The ProPublica-Vanity Fair report on the origins of Covid-19 is explosive. Is trustworthy? | Matthew Yglesias

me I must confess that when a ProPublica-Vanity Fair Collaboration detailing new revelations from a Senate Intelligence Committee investigation pointing toward the origin of a lab leak from the Covid-19 pandemic crossed my social media radar, I retweeted it after a brief peek.

After all, I already believed that many in the press had unfairly dismissed the lab leak theory in 2020. In fact, before Covid was on the radar, I already believed that lab leaks were an underrated threat to humanity. and that the style of research that seeks to discover dangerous new viruses in nature or engineer them in laboratories is risky and must be stopped. So he was excited enough about the new blockbuster revelations found in Toy Reid’s translations of previously unknown official Chinese documents that I didn’t kick the tires rigorously. which is very bad because as detailed by Max Tani in Semaforother Chinese speakers have raised serious questions about the veracity of the translations in the ProPublica story that is reportedly now being published. revised with the help of others Freelance Mandarin translators. That’s embarrassing to me and the whole thing is embarrassing to lab leak advocates in general.

And yet, my trigger finger was so itchy because I really think the trend two years ago to write off the concept of a lab leak as a conspiracy theory was a huge mistake. Laboratory leaks, fundamentally, are not that rare. Martin Furmanski, writing for the Center for Arms Control and Non-Proliferation in 2014, recounted that “at least 80 cases and three deaths resulted from three separate escapes of smallpox virus from two different accredited smallpox laboratories” over a 15-year period during the global eradication campaign. Furmanski also documents leaks of foot-and-mouth disease, Venezuelan equine encephalitis, and H1N1 influenza. In the 1970s, a significant outbreak of anthrax was caused by Soviet laboratory leaks. I was not writing in the context of the Covid pandemic but of the near miss with Sars, noting that “there have been six separate ‘escapes’ from virology labs studying it: one in Singapore and Taiwan, and in four separate events in the same lab in Beijing.”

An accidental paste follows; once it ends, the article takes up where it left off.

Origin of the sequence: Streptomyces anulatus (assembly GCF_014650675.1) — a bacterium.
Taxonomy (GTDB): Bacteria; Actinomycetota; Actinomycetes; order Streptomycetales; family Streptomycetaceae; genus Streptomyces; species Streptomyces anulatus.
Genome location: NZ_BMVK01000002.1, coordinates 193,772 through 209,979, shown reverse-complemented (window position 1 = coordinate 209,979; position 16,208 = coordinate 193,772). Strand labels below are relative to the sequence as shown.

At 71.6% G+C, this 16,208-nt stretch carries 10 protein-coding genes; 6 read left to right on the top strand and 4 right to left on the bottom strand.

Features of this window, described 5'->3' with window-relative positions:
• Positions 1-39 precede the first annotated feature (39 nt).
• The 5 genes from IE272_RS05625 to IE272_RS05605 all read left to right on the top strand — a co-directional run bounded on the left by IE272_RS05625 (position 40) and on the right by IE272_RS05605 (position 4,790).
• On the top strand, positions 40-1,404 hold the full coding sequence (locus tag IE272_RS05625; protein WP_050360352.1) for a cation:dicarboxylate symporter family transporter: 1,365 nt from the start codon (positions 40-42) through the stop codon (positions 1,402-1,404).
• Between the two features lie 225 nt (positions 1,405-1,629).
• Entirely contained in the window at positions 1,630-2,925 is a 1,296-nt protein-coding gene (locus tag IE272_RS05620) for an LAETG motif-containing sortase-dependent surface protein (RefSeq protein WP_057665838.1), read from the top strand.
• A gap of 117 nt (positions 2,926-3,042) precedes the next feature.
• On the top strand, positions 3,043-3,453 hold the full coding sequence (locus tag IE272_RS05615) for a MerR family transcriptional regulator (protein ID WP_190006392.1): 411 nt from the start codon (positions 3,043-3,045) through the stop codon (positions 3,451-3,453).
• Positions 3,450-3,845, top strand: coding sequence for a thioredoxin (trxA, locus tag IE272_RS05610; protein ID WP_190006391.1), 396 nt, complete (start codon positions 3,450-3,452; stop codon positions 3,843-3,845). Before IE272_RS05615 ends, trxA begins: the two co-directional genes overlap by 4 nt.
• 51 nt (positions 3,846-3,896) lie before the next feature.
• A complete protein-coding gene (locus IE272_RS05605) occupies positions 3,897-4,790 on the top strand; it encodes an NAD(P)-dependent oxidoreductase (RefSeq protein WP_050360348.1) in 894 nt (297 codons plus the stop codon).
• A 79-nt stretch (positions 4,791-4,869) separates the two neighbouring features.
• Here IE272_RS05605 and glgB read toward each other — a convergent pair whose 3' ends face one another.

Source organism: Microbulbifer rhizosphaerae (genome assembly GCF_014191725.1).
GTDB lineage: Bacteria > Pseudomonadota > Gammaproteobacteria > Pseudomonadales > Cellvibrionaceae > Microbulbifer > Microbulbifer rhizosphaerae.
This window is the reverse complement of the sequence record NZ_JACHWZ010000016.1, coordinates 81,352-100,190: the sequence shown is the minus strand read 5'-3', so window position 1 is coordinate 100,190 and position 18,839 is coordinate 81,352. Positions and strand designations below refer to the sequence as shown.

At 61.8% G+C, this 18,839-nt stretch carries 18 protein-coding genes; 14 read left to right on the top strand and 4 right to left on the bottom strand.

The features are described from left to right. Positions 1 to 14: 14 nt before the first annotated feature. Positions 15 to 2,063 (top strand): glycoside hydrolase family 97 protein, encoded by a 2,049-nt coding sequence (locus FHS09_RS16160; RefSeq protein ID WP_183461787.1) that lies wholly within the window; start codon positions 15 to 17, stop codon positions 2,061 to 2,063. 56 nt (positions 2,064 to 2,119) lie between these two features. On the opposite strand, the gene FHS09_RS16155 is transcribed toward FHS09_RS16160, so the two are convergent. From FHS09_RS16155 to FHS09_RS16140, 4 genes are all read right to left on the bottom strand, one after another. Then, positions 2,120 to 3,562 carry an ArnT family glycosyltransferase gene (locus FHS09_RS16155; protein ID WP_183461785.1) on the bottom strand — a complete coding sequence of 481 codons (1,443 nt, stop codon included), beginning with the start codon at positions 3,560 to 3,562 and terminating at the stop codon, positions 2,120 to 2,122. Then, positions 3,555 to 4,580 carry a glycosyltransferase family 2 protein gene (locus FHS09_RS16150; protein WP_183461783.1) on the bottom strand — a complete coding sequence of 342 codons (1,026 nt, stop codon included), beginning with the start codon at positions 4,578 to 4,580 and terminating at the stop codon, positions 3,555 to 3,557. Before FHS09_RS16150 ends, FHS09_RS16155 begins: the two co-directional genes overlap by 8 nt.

Fortunately, just as the natural occurrence of Sars didn’t turn into a major pandemic, neither did any of the lab leaks.

However, the point is that virus leaks in labs are a very real problem and when you have a new outbreak of a bat coronavirus in a city that contains two labs dedicated to studying bat coronaviruses, it’s entirely reasonable to be suspicious. And indeed the fact that Joe Biden ordered a review of the relevant intelligence and the intelligence community came back with the finding that lab leak was as believable as natural origins never got the attention it deserved.

Long story short, the notion of a lab leak is far from proven, but it’s not a Trumper conspiracy theory either.

The boring truth is that we will almost certainly never really know what happened because the Chinese government will not allow Western intelligence agencies to poke around in its virus labs. They wouldn’t allow it if they were covering up a lab leak, but they wouldn’t allow it if they weren’t covering up a lab leak either: the sharp deterioration in the relationship between the US would be a thorough cooperative investigation.

But at the end of the day, the search for evidence of lab leaks matters politically but not for politics.